In Enrique Peña Nieto’s electoral campaign and after his inauguration on July 2, 2012, the newly elected President promised a new direction for Mexico with regards to the war on drugs. However, eight months into his presidency, how much has Peña Nieto’s approach to drug related violence impacted on his country and is Mexico safer under his administration?
When Peña Nieto came into office in December 2012 he stressed that his priorities would be to reduce crime and violence in Mexico and that he would not be focusing on capturing Mexico’s ‘Most Wanteds’ (warning that there will always be someone to replace a drug lord), but would instead channel efforts into stopping the murders and kidnappings happening on the streets. Unlike former President Felipe Calderon, Peña Nieto promised a low-profile approach aimed at tackling the violence on a local level and targetting the root causes of this violence in order to make the country a safer place. Is this low profile approach to the war on drugs really getting to the root cause of the violence, or is it just shying away from the problem of the all-powerful drug cartels and their growing influence in Mexico?
In February 2013, Peña Nieto’s government launched a National Programme called the Social Prevention of Violence and Crime, which targeted different areas in Mexico City as well as municipalities in many northern states where there is a higher level of violence and drug addiction. The aim of this national programme was to keep children in school and combat drug addictions. Whilst this may appear to be a noble approach to tackling the violence and drugs at a grassroots level, it could also be seen as a shift away from the previous government’s very strong focus on targeting high-profile drug traffickers, as well as being an ineffective way of combatting the growing organised crime and violence on the streets by rich and powerful cartels and drug lords.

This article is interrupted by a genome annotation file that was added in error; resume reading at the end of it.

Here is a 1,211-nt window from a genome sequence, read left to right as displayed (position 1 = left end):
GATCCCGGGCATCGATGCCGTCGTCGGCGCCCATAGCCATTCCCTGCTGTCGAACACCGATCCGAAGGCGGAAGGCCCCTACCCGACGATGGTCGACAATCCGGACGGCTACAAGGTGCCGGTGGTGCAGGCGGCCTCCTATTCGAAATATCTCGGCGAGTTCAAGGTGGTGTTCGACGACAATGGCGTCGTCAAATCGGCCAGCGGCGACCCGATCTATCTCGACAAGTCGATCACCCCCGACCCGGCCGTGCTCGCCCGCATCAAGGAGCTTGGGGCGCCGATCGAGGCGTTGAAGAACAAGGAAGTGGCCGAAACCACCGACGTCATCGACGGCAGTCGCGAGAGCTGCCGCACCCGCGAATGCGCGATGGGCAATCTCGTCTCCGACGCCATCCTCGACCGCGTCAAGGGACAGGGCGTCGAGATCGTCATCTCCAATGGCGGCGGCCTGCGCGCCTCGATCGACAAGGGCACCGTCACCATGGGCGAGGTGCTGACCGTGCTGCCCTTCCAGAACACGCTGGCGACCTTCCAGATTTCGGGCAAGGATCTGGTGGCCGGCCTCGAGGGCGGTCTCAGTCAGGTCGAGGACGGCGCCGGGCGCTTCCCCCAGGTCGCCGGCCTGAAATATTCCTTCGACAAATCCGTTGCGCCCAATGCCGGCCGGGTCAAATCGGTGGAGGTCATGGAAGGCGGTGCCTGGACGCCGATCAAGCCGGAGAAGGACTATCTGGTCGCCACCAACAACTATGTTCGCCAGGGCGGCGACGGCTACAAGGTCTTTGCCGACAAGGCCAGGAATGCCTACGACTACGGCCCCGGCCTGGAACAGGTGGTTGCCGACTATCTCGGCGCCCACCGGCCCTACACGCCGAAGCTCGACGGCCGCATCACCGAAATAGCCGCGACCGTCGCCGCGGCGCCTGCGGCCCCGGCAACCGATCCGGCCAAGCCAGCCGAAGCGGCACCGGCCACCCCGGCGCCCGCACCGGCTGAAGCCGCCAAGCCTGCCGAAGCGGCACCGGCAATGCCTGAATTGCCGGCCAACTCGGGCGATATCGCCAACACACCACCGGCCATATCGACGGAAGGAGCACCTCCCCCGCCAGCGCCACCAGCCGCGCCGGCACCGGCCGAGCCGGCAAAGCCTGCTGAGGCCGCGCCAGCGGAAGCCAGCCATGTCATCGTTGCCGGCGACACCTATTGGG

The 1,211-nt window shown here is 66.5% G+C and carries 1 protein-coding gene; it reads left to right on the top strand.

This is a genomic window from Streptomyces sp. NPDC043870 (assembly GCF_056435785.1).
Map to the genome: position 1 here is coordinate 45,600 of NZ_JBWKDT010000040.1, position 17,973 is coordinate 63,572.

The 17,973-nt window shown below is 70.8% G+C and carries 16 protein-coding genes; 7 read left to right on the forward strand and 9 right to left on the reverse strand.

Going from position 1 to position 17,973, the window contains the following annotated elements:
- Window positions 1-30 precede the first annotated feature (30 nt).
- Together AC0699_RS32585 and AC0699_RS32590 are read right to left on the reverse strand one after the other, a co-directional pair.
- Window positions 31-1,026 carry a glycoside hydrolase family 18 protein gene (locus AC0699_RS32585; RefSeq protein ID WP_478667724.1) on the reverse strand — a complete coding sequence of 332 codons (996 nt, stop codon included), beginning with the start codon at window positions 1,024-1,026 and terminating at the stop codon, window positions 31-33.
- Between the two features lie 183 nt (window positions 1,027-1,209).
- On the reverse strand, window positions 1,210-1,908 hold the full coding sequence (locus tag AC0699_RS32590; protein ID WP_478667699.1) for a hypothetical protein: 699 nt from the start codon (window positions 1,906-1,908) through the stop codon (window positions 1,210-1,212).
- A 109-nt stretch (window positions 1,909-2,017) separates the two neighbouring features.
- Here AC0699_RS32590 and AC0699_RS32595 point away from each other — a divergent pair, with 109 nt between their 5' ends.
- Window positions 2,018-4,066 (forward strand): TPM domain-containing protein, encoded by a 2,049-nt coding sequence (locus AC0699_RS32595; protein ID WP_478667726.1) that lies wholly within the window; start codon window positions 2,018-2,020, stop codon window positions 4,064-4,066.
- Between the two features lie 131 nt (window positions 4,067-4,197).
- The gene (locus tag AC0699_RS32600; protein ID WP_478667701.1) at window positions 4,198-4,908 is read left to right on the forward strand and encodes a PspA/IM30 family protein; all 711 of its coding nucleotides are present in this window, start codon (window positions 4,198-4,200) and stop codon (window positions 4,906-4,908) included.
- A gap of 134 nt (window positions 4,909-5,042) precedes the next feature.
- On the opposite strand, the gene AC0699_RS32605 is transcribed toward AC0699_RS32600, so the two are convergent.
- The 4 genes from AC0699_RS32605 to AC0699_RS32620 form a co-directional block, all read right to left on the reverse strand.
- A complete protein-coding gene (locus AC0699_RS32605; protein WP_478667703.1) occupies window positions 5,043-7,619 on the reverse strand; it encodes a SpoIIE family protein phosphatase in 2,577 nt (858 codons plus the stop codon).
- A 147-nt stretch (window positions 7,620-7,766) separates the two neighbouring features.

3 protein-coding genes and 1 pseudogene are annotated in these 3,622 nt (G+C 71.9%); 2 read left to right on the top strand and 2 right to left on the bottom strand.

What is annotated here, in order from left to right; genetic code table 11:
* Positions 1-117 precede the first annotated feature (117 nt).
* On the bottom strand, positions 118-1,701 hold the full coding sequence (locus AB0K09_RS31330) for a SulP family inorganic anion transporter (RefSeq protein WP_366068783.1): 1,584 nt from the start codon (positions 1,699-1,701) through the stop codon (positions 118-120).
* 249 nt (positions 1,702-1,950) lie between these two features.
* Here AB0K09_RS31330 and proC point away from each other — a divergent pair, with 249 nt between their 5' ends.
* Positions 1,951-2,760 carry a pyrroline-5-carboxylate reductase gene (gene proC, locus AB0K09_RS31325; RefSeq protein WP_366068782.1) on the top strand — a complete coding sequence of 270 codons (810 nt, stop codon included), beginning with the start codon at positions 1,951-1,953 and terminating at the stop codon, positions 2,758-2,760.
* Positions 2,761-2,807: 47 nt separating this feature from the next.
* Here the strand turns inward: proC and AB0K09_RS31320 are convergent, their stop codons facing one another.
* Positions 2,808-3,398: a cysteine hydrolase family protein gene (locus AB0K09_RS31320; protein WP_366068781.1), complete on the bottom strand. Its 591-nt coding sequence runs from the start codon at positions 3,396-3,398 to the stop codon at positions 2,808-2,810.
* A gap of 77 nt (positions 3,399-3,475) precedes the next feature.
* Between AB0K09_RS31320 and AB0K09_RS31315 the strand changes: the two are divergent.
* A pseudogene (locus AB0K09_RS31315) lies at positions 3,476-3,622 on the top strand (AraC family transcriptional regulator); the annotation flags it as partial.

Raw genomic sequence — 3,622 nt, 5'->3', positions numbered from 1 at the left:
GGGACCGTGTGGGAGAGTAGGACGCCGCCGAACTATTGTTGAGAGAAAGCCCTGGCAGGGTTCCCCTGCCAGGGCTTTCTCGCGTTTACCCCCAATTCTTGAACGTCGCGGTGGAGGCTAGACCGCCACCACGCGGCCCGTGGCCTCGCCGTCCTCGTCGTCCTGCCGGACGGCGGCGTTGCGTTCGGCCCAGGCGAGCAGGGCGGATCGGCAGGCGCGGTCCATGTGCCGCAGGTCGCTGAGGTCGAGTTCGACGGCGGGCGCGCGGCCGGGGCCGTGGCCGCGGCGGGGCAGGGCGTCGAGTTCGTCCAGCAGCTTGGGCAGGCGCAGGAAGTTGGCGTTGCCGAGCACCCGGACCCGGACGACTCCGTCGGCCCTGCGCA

On coming into office in December, Peña Nieto created a National Gendarmerie, a military trained police force, which would function as a response force to recover public spaces previously under criminal control. If all goes to plan, Peña Nieto will have a 100,000 strong federal security force by the end of his six-year term, with 50,000 Federal Police and 50,000 members of the gendarmerie. It is still a work in progress, but already many concerns have been raised about such a force due to its military nature and again, although it will focus on the recovery of contested areas previously under the control of cartel leaders, it does not propose to find these criminals and bring them to justice.
So, after one year in office, is any sign that Mexico will become a safer place under Peña Nieto? This is a very difficult question to answer considering media coverage on the War on Drugs in Mexico has fallen dramatically in the past year: the terms ‘organised crime’ and ‘drug trafficking’ appear with much less frequency in the news. Furthermore, when Calderon left office in 2012, he left the country in a very strong position economically and that caught the attention of the United States. This has led to an increase in coverage of Mexico in the US, and has also made global coverage of the country decidedly more positive.